Ecumenical Miracle Rosary
The Ecumenical Miracle Rosary or "ecumenical rosary" is a set of prayers for ecumenical use associated with the Roman Catholic rosary. The Ecumenical Miracle Rosary presents a core format whose theme is believed by its creator to be central to any Christian denomination.
Origins of the Ecumenical Miracle Rosary
The Ecumenical Miracle Rosary was placed on the web in early 1999, and was intended to bring all Christians together in prayer.
How the Ecumenical Miracle Rosary is prayed
The Ecumenical Miracle Rosary uses "miracles", listed below, instead of the mysteries of the traditional rosary. The Ecumenical Miracle Rosary uses.
A. Miraculous Healings (Prayed on Mondays, Thursdays, and Sundays from the first Advent Sunday until the Sunday before Ash Wednesday)
- Jesus Heals the Centurion's Servant - (Luke 7:1-10 and Matthew 8:5-13)
- A Woman Touches Jesus' Garments - (Luke 8: 43-48 and Mark 5:25-34 and Matthew 9:20-22)
- Jesus Heals the Blind Man with Mud - (Mark 8:22-26)
- Jesus Raises Lazarus from the Dead - (John 11:17-44)
- Jesus Heals Ten Men with Leprosy - (Luke 17:11-19)
B. Miraculous Acts (Prayed on Tuesdays, Fridays, and the Sundays between Ash Wednesday and Palm Sunday)
- Jesus Turns Water into Wine (John 2:1-11)
- Jesus Calms the Storm (Matthew 8:18, 23-27, Mark 4:35-41, and Luke 8:22-25)
- Jesus Feeds the Five Thousand (Matthew 14:15-21 and Luke 9:12-17 and John 6:4-13 and Mark 6:35-44)
- Jesus Walks on Water (Mark 6:47-52 and Matthew 14:24-33 and John 6:16-21)
- The Withered Fig Tree (Mark 11:19-25 and Matthew 21:19-22
C. Miraculous Appearances (Prayed on Wednesdays, Saturdays, and Sundays from Easter until the Sunday before the first Advent Sunday)
- Jesus Becomes Incarnate by the Holy Spirit from the Virgin Mary (Annunciation) (Luke 1:26-56)
- Transfiguration (Matthew 17:1-9 and Luke 9:28-36 and Mark 9:2-10)
- Jesus Appears to Mary Magdalene (John 20:11-18 and Mark 16:9-11)
- Jesus Appears to Doubting Thomas (John 20:26-31)
- Jesus Appears to Paul (Acts 9:1-19)
Its prayers are different from the traditional rosary. They use the Nicene Creed rather than the Apostles Creed, "The Greatest Commandment" (see below) rather than the Hail Mary, and "The Great Commission" (see below) rather than the Glory Be. It ends with the Jesus Prayer.
The Greatest Commandment
"Sweet Jesus, I love you with all my heart and all my soul, Help me to serve my family, and everyone else I meet today."
This prayer attempts to capture what is written in scripture concerning Jesus' Greatest Commandment. It can be found in Matthew 22:34-40.
The Great Commission
"Oh my lord, I know that you are always with me, help me to obey your commandments. And lead me to share my faith with others, so that they may know you and love you."
This prayer attempts to capture what is written in scripture concerning the Great Commission. It can be found in Matthew 28:16-20.
The Jesus Prayer
"Lord Jesus Christ, Son of God; have mercy upon me, a sinner."
In addition, free brochures which describe how to pray the Ecumenical Miracle Rosary can be obtained from its website.
Reactions to the Ecumenical Miracle Rosary
Since the devotion's inception in 1999, many Catholics and Protestants have responded favorably to the Ecumenical Miracle Rosary; for example, many churches have held Ecumenical Rosary prayer sessions where the devotion has been prayed. These include Roman Catholic, Lutheran, Anglican, Methodist, and Baptist churches. In addition, the official website hosts free conference calls during Advent, Lent, and Kingdomtide where participants pray the Ecumenical Miracle Rosary.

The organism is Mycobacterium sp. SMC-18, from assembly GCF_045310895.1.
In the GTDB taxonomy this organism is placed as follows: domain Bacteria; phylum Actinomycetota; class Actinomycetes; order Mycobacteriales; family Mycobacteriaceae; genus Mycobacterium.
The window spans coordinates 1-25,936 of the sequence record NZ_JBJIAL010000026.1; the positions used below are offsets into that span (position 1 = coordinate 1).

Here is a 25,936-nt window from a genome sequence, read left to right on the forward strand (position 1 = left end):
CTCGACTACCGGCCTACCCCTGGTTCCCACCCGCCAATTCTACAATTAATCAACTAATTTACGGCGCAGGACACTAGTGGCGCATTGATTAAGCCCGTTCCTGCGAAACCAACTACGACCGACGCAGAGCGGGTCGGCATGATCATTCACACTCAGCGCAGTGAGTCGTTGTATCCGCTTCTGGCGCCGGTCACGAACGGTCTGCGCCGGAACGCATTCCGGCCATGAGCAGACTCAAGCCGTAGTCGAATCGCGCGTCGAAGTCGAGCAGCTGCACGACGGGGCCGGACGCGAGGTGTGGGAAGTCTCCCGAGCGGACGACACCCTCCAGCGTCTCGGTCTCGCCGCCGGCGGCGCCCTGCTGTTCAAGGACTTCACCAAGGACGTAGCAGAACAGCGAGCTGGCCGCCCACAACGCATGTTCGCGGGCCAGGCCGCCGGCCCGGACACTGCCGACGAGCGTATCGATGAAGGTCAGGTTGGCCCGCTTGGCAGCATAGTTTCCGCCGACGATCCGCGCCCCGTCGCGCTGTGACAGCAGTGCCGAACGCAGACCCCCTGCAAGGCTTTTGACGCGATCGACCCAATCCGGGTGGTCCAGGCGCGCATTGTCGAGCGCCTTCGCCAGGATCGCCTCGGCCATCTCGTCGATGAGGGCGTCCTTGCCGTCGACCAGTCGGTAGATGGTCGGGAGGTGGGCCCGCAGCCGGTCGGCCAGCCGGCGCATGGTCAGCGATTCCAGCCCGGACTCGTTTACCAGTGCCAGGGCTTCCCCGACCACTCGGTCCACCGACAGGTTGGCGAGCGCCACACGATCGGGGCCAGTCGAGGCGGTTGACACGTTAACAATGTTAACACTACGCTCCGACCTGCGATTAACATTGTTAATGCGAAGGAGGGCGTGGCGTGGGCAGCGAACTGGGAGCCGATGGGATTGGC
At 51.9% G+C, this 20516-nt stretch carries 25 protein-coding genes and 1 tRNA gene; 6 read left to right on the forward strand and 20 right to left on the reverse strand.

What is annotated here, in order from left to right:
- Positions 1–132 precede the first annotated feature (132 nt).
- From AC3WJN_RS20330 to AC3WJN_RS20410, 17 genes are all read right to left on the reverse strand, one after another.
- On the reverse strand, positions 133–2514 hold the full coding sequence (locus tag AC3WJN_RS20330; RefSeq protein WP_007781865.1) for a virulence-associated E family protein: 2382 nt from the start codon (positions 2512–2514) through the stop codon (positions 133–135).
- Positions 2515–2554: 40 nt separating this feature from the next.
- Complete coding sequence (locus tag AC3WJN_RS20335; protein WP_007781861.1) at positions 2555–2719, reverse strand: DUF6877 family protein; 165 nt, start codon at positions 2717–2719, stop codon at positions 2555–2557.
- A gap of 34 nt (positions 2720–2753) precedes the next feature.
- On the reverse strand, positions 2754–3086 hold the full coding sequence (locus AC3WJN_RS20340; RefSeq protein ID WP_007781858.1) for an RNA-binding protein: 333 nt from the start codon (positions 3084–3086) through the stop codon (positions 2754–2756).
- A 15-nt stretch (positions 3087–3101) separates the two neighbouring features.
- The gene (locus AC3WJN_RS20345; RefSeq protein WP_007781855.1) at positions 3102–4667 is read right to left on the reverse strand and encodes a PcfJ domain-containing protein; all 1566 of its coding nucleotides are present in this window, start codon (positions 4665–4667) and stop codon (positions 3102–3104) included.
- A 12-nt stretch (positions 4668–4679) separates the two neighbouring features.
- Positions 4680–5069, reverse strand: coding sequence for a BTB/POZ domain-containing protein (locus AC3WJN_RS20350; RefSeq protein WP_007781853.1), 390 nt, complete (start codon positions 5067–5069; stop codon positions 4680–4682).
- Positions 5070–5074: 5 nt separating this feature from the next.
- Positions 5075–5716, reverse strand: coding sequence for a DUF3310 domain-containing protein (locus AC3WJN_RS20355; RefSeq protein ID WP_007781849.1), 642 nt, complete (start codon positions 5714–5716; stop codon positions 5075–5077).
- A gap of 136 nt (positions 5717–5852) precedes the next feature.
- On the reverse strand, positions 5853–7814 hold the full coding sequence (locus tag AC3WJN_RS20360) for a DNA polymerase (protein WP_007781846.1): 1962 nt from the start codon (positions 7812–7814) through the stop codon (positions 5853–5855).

- Dennis Di Mauro (2012). "A Rosary for All Christians?". Paulist Fathers. Retrieved 5 November 2012.
Since February of 1999, the response to the site has been overwhelmingly positive among both Catholics and Protestants, and is still averaging about 2500 hits per day. The site has been translated into five other languages, offers free brochures of the devotion in English and Spanish, and conducts free telephone conference calls to pray the Ecumenical Rosary three times a year. It has also been favorably reviewed by the Dallas Morning News, Religion News, The Lutheran, US News & World Report, and many other news sources.
- History of the Ecumenical Miracle Rosary -http://www.ecumenicalrosary.org/important%20events.htm
- Rev. Chuck Kramer "Ecumenical Rosary" (in "Town and Church") Hyde Park Townsman July 24, 2003
- Chilson, Richard W. and John Kirvan. Meditation (Exploring a Great Spiritual Practice)(Notre Dame, IN: Ave Maria Press, 2004), 164. February 2004
- Kevin Eckstrom "Ecumenical Rosary" Religion News Service April 17, 2004
- Karen Herzog "Adapting the Rosary" Bismarck Tribune July 22, 2004
- Betsy Carter "Beads and Blessings" U.S. News and World Report Dec. 14, 2004
- Mary A. Jacobs "Worshippers Draw Bead on Rosary" Dallas Morning News Feb. 05, 2005
- Andrew Santella "Get Lent" Slate.com Feb. 28, 2006
- Chilson, Richard W. and John Kirvan. Prayer (Exploring a Great Spiritual Practice).(Notre Dame, IN: Ave Maria Press, 2006), 149. April 2006
- Blythe, Teresa. 50 Ways to Pray: Practices from Many Traditions And Times. (Nashville, TN: Abingdon Press, 2006), 91. April 1, 2006.
- Laurence, Michael J. God's Love Story: The Rosary As Protection. Bangor, ME: Booklocker, 2006), 134. April 30, 2006
- "The Growing Appeal of the Mother of Jesus" Religionlink.org, December 17, 2007, accessed from http://www.religionlink.org/tip_071217.php; INTERNET.
- Winston, Kimberly. Bead One, Pray Too: A Guide to Making and Using Prayer Beads. (Harrisburg, PA: Morehouse Publishing, 2008), p. 40.
- Scaglia, Beatriz. Adorn Me: The Range and Beauty of Personal Jewelry (Rings, Necklaces, Body Piercings, Tiaras, Hair Pins, and More) (Webster's Digital Services, 2011), 172.